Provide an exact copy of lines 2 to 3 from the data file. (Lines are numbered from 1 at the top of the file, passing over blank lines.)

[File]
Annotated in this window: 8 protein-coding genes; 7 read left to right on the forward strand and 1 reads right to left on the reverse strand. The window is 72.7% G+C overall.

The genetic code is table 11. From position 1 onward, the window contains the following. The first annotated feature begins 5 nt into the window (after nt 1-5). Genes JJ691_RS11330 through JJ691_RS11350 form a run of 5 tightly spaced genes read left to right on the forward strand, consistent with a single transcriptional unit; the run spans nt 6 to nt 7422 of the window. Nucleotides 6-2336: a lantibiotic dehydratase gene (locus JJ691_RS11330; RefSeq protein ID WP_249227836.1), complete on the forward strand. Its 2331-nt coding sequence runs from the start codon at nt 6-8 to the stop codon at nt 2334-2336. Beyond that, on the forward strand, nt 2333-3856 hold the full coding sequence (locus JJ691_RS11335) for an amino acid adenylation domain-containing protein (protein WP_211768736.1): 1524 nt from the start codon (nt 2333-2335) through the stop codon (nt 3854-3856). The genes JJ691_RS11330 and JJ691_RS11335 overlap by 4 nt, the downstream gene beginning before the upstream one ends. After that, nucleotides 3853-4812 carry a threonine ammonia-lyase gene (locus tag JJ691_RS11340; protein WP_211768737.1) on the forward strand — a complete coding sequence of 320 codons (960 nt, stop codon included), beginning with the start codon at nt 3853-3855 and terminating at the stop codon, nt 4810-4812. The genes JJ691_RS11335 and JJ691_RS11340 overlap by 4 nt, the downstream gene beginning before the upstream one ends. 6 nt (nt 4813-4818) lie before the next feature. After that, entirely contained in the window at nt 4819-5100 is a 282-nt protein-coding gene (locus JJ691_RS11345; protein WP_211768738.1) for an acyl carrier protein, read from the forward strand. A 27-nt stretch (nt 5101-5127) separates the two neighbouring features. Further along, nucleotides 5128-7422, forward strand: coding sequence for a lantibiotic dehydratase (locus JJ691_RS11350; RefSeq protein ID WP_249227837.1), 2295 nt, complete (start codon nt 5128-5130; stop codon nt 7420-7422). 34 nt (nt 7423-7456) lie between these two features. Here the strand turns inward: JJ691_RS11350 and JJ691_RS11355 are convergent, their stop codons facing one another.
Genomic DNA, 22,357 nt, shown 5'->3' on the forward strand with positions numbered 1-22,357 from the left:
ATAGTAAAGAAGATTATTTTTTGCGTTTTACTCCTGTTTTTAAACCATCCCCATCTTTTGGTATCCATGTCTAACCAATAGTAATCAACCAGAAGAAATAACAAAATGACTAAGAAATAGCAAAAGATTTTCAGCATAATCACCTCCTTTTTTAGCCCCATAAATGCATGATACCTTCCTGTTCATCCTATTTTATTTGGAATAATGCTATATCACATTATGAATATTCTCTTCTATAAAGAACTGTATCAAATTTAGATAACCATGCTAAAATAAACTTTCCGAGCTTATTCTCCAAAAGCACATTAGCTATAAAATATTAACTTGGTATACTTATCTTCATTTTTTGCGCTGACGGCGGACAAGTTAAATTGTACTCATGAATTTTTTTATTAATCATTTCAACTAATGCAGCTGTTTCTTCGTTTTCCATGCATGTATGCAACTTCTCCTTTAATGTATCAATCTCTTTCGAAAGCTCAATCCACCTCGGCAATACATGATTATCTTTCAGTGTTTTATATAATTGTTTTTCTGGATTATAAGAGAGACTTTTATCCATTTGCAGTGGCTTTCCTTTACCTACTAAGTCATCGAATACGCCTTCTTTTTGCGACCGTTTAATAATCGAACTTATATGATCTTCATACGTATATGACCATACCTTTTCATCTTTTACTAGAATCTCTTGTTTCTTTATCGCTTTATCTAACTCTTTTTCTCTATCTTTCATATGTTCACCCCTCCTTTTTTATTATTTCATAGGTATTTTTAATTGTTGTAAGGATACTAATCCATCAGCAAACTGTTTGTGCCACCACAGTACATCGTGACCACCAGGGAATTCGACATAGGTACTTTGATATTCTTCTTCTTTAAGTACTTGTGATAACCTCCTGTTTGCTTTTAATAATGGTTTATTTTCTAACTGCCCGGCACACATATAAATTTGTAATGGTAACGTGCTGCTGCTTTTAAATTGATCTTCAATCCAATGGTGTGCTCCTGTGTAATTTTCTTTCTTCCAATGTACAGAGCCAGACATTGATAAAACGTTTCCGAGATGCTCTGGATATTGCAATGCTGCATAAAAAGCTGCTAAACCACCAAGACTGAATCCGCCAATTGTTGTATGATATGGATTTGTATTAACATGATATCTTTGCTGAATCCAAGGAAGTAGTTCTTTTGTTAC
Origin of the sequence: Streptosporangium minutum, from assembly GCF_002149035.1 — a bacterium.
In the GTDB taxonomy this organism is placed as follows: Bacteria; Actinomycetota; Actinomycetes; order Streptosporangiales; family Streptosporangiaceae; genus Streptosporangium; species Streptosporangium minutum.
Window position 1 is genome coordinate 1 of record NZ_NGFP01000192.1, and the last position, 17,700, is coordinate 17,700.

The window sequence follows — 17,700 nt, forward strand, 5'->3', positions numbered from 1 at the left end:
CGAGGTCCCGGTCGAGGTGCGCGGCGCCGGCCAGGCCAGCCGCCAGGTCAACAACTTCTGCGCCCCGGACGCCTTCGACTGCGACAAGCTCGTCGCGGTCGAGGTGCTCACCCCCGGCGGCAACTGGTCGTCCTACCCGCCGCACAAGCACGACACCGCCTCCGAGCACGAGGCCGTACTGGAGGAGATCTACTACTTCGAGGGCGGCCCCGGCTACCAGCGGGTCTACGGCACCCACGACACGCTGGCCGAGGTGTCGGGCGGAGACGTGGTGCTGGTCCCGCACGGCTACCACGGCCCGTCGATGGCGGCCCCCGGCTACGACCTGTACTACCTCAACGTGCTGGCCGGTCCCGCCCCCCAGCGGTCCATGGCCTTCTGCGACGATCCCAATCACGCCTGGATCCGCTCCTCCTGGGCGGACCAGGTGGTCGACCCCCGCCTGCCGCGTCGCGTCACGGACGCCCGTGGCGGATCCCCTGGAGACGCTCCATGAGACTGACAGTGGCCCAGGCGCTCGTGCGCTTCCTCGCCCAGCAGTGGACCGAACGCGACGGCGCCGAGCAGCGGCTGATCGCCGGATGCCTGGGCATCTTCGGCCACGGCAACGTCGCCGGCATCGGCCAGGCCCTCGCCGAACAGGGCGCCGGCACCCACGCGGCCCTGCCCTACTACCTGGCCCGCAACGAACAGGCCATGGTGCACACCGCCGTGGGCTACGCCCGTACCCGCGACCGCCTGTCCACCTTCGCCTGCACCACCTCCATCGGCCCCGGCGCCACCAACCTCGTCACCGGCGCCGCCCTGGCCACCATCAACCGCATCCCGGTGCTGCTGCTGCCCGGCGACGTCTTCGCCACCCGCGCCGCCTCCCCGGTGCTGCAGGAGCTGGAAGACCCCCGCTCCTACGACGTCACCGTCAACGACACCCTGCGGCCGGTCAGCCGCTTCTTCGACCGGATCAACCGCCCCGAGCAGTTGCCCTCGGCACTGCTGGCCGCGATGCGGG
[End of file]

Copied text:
The genetic code is table 11. From position 1 onward, the window contains the following. The first annotated feature begins 5 nt into the window (after nt 1-5). Genes JJ691_RS11330 through JJ691_RS11350 form a run of 5 tightly spaced genes read left to right on the forward strand, consistent with a single transcriptional unit; the run spans nt 6 to nt 7422 of the window. Nucleotides 6-2336: a lantibiotic dehydratase gene (locus JJ691_RS11330; RefSeq protein ID WP_249227836.1), complete on the forward strand. Its 2331-nt coding sequence runs from the start codon at nt 6-8 to the stop codon at nt 2334-2336. Beyond that, on the forward strand, nt 2333-3856 hold the full coding sequence (locus JJ691_RS11335) for an amino acid adenylation domain-containing protein (protein WP_211768736.1): 1524 nt from the start codon (nt 2333-2335) through the stop codon (nt 3854-3856). The genes JJ691_RS11330 and JJ691_RS11335 overlap by 4 nt, the downstream gene beginning before the upstream one ends. After that, nucleotides 3853-4812 carry a threonine ammonia-lyase gene (locus tag JJ691_RS11340; protein WP_211768737.1) on the forward strand — a complete coding sequence of 320 codons (960 nt, stop codon included), beginning with the start codon at nt 3853-3855 and terminating at the stop codon, nt 4810-4812. The genes JJ691_RS11335 and JJ691_RS11340 overlap by 4 nt, the downstream gene beginning before the upstream one ends. 6 nt (nt 4813-4818) lie before the next feature. After that, entirely contained in the window at nt 4819-5100 is a 282-nt protein-coding gene (locus JJ691_RS11345; protein WP_211768738.1) for an acyl carrier protein, read from the forward strand. A 27-nt stretch (nt 5101-5127) separates the two neighbouring features. Further along, nucleotides 5128-7422, forward strand: coding sequence for a lantibiotic dehydratase (locus JJ691_RS11350; RefSeq protein ID WP_249227837.1), 2295 nt, complete (start codon nt 5128-5130; stop codon nt 7420-7422). 34 nt (nt 7423-7456) lie between these two features. Here the strand turns inward: JJ691_RS11350 and JJ691_RS11355 are convergent, their stop codons facing one another.
Genomic DNA, 22,357 nt, shown 5'->3' on the forward strand with positions numbered 1-22,357 from the left: